Opinion

Minister for Agriculture job – Ultimate hospital pass or jewel in the crown?

As the new Minister for Agriculture, Michael Creed, sits back in his chair at the top of the Department of Agriculture in Kildare Street he’s bound to be asking himself, what have I got myself into?

Have I just been given the ultimate hospital pass by Enda or the jewel in the crown of the Irish economy?

There’s no doubt the clouds are grey over Irish agriculture at present and times are tough for farmers on the ground.

The dairy sector is facing the worst crisis in a generation with milk prices plummeting 22% in 12 months, with most dairy farmers set to produce below the cost of production this year. And unfortunately for the new Minister, there appears no end in sight at present and little that he can do to solve what is a global problem.

For beef farmers, producing below the cost of production is nothing new. Official figures show that many beef farmers are struggling to breakeven in most years with direct payments continuing to be the bedrock of the sector.

On top of this, many beef industry commentators are wincing with the prospect of what’s to come in 2016. Increased dairy births in 2014 and into 2015 will see supplies of cattle increase dramatically towards the end of the year. The knock-on impact of this on prices seems ominous.

Meanwhile, the sheep farmers aren’t too enamoured either by meat factories opening offers for lambs this year. With a tough spring now hopefully behind them, many would have hoped for a better price to in some way recoup increased expenditure during the cold spring.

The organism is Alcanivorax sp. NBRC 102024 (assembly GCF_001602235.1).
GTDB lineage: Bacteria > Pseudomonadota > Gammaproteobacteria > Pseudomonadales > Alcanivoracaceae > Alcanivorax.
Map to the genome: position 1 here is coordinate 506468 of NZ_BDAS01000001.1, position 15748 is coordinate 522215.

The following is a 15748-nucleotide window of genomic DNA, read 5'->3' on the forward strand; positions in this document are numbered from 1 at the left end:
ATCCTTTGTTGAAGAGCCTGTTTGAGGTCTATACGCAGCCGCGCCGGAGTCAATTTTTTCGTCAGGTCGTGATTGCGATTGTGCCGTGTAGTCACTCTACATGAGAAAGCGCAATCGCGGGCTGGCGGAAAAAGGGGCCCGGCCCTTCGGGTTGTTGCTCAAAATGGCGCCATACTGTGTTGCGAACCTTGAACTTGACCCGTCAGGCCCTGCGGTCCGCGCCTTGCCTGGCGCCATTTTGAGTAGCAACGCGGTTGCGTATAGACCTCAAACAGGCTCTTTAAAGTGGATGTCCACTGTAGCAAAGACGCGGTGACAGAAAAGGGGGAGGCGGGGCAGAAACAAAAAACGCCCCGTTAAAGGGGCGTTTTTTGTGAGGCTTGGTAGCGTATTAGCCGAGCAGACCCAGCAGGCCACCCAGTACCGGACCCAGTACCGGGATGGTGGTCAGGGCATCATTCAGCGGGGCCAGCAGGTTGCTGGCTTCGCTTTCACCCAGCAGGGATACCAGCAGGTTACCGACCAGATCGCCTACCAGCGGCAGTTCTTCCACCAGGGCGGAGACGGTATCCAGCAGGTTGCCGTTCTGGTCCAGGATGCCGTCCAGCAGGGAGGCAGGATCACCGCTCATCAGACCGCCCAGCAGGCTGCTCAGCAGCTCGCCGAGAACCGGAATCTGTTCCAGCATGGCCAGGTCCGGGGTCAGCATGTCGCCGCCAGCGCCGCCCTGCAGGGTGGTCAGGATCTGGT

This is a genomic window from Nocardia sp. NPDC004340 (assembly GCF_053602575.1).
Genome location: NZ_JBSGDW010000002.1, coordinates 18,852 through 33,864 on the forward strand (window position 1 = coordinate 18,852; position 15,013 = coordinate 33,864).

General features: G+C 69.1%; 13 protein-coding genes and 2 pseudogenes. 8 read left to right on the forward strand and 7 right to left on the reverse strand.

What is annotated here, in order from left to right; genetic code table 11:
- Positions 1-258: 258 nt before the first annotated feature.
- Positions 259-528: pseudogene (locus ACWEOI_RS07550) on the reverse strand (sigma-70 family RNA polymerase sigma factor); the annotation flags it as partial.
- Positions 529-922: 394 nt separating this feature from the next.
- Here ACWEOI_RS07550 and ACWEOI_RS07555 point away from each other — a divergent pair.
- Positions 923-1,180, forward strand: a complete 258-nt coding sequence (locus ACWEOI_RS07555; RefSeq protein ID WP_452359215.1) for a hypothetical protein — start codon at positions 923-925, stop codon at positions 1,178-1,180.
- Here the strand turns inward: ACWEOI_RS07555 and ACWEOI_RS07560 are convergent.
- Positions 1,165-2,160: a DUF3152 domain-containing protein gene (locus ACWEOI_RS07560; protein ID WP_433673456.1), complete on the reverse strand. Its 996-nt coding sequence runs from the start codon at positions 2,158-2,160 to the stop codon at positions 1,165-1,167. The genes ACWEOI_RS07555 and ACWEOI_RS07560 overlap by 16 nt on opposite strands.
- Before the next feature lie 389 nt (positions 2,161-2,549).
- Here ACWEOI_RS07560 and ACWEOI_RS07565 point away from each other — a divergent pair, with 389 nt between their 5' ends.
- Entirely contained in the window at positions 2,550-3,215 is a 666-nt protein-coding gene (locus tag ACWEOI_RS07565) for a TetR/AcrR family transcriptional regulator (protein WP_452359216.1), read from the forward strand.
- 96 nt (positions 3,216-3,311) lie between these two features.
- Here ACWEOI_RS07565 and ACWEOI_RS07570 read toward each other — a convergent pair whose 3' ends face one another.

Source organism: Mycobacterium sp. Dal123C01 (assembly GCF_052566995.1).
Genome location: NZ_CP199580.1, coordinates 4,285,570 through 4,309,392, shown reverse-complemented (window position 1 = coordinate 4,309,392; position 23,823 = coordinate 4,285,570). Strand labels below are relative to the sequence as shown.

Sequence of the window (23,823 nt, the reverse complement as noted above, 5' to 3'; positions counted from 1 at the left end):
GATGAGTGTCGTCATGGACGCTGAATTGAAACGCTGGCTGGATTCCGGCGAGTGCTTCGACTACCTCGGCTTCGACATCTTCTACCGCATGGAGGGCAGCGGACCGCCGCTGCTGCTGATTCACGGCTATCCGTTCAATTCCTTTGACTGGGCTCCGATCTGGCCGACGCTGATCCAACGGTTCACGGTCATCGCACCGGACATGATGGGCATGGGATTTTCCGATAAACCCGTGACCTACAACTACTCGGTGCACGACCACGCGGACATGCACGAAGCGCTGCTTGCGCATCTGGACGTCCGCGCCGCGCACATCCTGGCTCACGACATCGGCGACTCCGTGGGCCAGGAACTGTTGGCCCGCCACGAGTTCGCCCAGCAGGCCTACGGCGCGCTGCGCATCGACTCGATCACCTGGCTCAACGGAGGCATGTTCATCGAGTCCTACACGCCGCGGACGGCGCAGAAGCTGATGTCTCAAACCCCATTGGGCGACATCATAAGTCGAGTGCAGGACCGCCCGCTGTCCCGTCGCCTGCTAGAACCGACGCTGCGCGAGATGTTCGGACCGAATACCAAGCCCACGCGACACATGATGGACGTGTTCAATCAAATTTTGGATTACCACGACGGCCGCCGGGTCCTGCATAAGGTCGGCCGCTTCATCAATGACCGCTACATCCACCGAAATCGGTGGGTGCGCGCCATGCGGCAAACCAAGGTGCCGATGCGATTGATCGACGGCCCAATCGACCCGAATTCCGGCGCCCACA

Tillage farmers are also finding things tough of late, so much so the future of Irish tillage farming has been called into doubt as farmers face an unprecedented income crisis due to continuing low grain prices, coupled with a very difficult and late spring.

Current indications are for a further reduction in overall sowings for the current crop year with spring barley likely to fall by an additional 15,000 ha as many growers are forced to leave land fallow.

Many pig farmers are also questioning if there’s a future in their sector. For almost two years now pig prices have been depressed across Europe as a result of the Russian ban, driving many pig farmers to the brink of bankruptcy.

With these, just some of the challenges facing the new Minister, one would wonder who’d want the job at all?

However, some still regard agriculture as the jewel in the crown of the Irish economy. It drove on during the tough times to keep the country on its feet and thousands in their jobs.

During recession and austerity, farmers continued with their jobs every day, driving the economic activity which kept Ireland and rural Ireland, in particular, going.

The agrifood sector has performed strongly in recent years despite very difficult economic circumstances, with exports reaching an estimated €10.83 billion in 2015, an increase of more than 50% since 2009.

While Minister Creed undoubtedly faces huge, varied and immediate challenges, he can rely on the hardest-working members of the Irish workforce to get the sector back on track.

All they ask for is a bit of help and, most of all, fair play.